The Court of Protection has rejected a local authority’s claim that a 93 year-old woman was ‘deprived of her liberty’.
In W City Council v Mrs L, the woman at the centre of the case suffered from a severe case of Alzheimer’s disease. She had been widowed in 1976 and had lived in her home for the past 39 years. Since her diagnosis in 2004, she had been looked after by various family members.
The woman, identified only as ‘Mrs L’ in the judgment, fell twice in 2013. The first time she injured her hip, the second time she was not hurt but became disorientated and walked “away from her home very unsuitably clothed into the local town”.
In response, her family installed a fence around her previously open garden with a latched gate, a new lock for her front door, and sensors which would alert the family if she tried to leave the property at night.
The local authority claimed these measures constituted a ‘deprivation of Mrs L’s liberty’, despite her apparent “happiness and lack of objection to being where she is”. Their argument was that a physical barrier was not necessary to keep her safe.
When someone is unable to make decisions for themselves, through illness or disability, arrangements are made on their behalf. However, a ruling from the European Court of Human Rights stated that sometimes such measures can violate Article 5 of the European Convention on Human Rights. This gives every person the “right to liberty and security of person”. Should arrangements made on someone’s behalf violate Article 5, this constitutes a ‘deprivation of liberty’.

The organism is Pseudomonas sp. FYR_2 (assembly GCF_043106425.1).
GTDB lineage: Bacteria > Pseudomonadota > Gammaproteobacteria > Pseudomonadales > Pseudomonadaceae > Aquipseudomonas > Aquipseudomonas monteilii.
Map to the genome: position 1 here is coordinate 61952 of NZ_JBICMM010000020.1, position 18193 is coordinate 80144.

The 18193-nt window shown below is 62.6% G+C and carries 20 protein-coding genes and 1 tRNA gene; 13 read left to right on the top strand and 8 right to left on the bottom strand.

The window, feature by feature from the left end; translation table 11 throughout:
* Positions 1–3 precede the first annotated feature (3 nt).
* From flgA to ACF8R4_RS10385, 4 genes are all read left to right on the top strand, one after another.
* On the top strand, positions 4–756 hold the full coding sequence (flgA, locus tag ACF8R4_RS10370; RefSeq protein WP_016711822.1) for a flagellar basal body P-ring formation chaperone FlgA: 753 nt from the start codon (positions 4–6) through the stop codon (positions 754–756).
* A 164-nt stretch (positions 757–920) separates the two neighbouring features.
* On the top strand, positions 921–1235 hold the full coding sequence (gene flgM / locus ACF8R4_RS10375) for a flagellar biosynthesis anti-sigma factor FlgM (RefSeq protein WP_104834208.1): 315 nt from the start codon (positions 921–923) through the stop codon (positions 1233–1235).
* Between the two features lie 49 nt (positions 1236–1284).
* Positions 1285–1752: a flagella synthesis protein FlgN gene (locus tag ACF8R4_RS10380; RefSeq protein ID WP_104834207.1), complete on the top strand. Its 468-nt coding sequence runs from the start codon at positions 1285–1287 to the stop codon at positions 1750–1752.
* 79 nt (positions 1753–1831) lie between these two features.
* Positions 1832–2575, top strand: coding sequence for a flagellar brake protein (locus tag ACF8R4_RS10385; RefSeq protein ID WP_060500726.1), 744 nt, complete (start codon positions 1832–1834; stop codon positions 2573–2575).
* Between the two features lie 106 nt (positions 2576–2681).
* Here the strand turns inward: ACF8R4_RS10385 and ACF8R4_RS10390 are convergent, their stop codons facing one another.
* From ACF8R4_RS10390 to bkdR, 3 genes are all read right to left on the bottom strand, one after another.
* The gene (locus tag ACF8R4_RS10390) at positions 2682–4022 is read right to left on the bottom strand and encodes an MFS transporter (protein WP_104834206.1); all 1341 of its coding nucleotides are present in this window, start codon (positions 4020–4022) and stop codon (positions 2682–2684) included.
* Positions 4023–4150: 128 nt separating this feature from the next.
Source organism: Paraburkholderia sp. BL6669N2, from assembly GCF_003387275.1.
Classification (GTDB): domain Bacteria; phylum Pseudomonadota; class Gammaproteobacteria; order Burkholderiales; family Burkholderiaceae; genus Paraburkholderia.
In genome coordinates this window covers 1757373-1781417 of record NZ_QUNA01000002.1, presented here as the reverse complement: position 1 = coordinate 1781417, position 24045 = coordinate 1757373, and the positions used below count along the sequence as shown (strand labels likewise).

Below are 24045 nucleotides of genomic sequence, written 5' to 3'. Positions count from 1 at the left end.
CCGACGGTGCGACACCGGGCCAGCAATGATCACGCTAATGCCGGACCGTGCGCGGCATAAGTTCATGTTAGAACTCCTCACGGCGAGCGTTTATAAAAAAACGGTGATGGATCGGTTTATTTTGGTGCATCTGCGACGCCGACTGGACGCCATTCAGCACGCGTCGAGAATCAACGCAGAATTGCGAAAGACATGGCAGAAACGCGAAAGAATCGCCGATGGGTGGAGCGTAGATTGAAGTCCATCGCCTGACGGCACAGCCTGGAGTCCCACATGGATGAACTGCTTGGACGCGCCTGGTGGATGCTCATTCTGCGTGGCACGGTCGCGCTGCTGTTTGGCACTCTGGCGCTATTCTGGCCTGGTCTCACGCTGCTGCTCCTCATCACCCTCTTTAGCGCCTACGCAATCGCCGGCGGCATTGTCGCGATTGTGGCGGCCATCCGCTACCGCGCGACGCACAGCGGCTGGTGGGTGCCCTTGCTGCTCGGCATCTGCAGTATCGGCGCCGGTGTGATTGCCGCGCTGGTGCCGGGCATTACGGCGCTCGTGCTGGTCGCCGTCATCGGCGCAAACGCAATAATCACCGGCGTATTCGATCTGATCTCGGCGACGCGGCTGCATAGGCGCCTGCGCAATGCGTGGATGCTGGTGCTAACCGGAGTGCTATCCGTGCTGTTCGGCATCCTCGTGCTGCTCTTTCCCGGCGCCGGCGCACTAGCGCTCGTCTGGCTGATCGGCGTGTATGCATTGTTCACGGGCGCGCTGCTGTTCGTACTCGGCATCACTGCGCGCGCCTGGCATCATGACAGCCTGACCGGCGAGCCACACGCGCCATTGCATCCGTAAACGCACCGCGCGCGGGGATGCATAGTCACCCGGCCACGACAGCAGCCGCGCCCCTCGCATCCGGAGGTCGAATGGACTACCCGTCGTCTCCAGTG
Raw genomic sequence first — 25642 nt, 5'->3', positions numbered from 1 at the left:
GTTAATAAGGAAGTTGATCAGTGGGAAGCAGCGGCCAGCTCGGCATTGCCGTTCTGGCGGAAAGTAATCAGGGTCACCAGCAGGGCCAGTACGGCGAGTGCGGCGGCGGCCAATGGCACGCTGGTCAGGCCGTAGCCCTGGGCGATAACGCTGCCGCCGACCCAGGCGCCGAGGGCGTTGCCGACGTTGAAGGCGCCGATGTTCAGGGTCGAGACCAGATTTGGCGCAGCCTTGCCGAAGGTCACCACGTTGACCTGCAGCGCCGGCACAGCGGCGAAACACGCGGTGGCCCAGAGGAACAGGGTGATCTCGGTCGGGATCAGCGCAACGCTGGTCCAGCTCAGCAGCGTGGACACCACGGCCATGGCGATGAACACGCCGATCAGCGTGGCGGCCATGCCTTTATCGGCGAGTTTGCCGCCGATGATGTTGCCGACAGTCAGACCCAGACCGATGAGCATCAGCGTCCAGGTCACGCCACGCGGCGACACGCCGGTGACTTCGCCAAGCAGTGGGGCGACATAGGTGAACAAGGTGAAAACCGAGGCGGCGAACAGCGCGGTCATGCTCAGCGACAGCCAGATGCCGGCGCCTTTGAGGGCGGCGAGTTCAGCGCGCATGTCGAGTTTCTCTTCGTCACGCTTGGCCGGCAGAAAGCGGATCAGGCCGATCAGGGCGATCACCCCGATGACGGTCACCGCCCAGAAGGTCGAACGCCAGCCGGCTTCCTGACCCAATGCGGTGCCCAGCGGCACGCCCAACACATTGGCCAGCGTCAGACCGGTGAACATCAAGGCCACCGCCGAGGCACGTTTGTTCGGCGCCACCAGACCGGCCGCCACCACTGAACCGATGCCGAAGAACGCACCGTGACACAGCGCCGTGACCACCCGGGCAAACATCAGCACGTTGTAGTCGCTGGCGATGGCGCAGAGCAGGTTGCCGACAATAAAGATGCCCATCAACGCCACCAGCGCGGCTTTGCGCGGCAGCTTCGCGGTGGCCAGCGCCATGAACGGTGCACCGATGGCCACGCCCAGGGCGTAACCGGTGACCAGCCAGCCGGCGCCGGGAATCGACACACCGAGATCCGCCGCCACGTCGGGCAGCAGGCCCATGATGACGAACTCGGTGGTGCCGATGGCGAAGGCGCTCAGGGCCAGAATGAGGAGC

A lawyer representing the family argued that there was “in reality no compulsion or constraint going on” with the arrangements. He added that this was “simply a case of an old lady who wishes to remain in her own home, and for whom the minimum restrictions have been put in place to keep her safe”.
Sitting at the Royal Courts of Justice in London, Mr Justice Bodey said that the circumstances were unusual as such claims are more commonly made when a local authority is accused of infringing a person’s rights.
The judge ruled that there was no deprivation of the woman’s liberty. While the actions taken by the family constituted “restrictions on Mrs L’s liberty, they do not quite cross the line to being a deprivation of it”, he said.
To read the full judgment, click here.
Photo by Jean-Michel Royer via Flickr